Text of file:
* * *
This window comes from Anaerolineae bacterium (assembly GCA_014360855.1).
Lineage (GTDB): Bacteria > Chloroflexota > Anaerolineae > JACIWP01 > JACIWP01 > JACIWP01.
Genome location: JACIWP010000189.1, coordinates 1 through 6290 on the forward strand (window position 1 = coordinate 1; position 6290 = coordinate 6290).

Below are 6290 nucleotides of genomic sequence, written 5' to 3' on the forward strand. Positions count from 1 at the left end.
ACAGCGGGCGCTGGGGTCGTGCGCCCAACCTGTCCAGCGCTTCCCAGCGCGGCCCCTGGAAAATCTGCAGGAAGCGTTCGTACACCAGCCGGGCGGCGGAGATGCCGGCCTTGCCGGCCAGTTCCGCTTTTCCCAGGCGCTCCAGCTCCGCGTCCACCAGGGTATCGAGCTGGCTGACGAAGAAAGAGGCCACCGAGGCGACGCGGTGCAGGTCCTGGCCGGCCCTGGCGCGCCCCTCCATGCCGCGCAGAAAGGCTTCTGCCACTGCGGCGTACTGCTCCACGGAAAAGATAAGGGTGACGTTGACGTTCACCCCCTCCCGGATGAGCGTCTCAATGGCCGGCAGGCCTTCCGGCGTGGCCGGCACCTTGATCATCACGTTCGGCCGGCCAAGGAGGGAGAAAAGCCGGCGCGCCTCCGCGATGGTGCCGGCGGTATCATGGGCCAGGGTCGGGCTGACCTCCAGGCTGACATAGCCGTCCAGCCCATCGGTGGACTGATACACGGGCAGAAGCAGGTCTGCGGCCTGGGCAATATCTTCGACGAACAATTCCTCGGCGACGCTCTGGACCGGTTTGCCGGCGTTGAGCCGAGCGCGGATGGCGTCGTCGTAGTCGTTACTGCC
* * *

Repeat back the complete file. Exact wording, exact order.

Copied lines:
This window comes from Anaerolineae bacterium (assembly GCA_014360855.1).
Lineage (GTDB): Bacteria > Chloroflexota > Anaerolineae > JACIWP01 > JACIWP01 > JACIWP01.
Genome location: JACIWP010000189.1, coordinates 1 through 6290 on the forward strand (window position 1 = coordinate 1; position 6290 = coordinate 6290).

Below are 6290 nucleotides of genomic sequence, written 5' to 3' on the forward strand. Positions count from 1 at the left end.
ACAGCGGGCGCTGGGGTCGTGCGCCCAACCTGTCCAGCGCTTCCCAGCGCGGCCCCTGGAAAATCTGCAGGAAGCGTTCGTACACCAGCCGGGCGGCGGAGATGCCGGCCTTGCCGGCCAGTTCCGCTTTTCCCAGGCGCTCCAGCTCCGCGTCCACCAGGGTATCGAGCTGGCTGACGAAGAAAGAGGCCACCGAGGCGACGCGGTGCAGGTCCTGGCCGGCCCTGGCGCGCCCCTCCATGCCGCGCAGAAAGGCTTCTGCCACTGCGGCGTACTGCTCCACGGAAAAGATAAGGGTGACGTTGACGTTCACCCCCTCCCGGATGAGCGTCTCAATGGCCGGCAGGCCTTCCGGCGTGGCCGGCACCTTGATCATCACGTTCGGCCGGCCAAGGAGGGAGAAAAGCCGGCGCGCCTCCGCGATGGTGCCGGCGGTATCATGGGCCAGGGTCGGGCTGACCTCCAGGCTGACATAGCCGTCCAGCCCATCGGTGGACTGATACACGGGCAGAAGCAGGTCTGCGGCCTGGGCAATATCTTCGACGAACAATTCCTCGGCGACGCTCTGGACCGGTTTGCCGGCGTTGAGCCGAGCGCGGATGGCGTCGTCGTAGTCGTTACTGCC